35 Error of MCMC estimate Assessing the error of MCMC estimate is not so straightforward as in iid sampling. We can use the formula with process covariance function values to estimate the variance of its sample means. Typically autocorrelation function ACF (k) of g(x t ) decays to 0 like exponential ρ k with ρ > 0, i.e. like ACF of AR(1) process. We try to reach ρ as close to 0 as possible (higher efficiency). We can estimate sample mean error directly from variation of shorter block (batch) sample means. Tune the process to increase efficiency and so decrease the estimation error. Brief introduction to

36 Further MCMC topics There are many variants and modifications of MCMC one can meet when browsing through literature. Just to list them: Gibbs sampling Slice sampling Annealing (tempering) Langevin technique Hamiltonian hybrid algorithm Coupling from the past... Brief introduction to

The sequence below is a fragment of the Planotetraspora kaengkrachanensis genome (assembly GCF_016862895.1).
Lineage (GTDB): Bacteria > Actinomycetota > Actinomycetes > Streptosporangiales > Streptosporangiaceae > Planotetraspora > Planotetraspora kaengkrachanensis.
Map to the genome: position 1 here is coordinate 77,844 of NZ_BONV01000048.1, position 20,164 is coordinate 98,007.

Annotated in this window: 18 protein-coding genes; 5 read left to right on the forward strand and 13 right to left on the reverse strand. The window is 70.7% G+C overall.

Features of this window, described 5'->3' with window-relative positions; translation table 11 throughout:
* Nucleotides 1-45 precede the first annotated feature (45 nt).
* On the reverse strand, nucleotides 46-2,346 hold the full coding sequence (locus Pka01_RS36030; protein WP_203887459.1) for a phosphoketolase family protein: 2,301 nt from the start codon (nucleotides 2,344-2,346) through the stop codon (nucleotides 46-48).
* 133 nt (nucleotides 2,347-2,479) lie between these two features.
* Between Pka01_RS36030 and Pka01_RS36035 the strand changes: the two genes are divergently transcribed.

37 References References Contacts W. K. Hastings : Monte Carlo sampling methods using and their applications. Biometrika 57 (1970), N. Metropolis, A. W. Rosenbluth, M. N. Rosenbluth, A. H. Teller and E. Teller : Equation of state calculations by fast computing machines. J. of Chemical Physics 21 (1953), J. M. Hohendorff : An to. Department of Statistics, University of Toronto, T. Balún : metódy posteriórnej simulácie a ich aplikácia v ekonómii. Diploma thesis, m/diplomka.pdf. C. Geyer : to. University of Minnesota, L. Kroc : to. S. Lalley : to. Department of Statistics, University of Chicago. lalley/courses/313/proppwilson.pdf. I. Murray : Markov chain Monte Carlo. Machine Learning Summer School slides/murray 1.pdf. P. Lam : MCMC Methods: Gibbs Sampling and the Metropolis-Hastings Algorithm. Harvard University. plam/teaching/methods/mcmc/mcmc mprint.pdf. K. M. Hanson : Tutorial on. Los Alamos National Laboratory, M. Scullard : Reversible Markov Chains williams/courses/m28908/scullardmath289 mreversibility.pdf. Brief introduction to

38 Contacts References Contacts mobile: web: Department of Probability and Mathematical Statistics Faculty of Mathematics and Physics Charles University in Prague Sokolovská 83, Praha 8. web: kpms MEDIARESEARCH, a.s. ńĆeskobratrská 1, Praha 3. mobile: web: Brief introduction to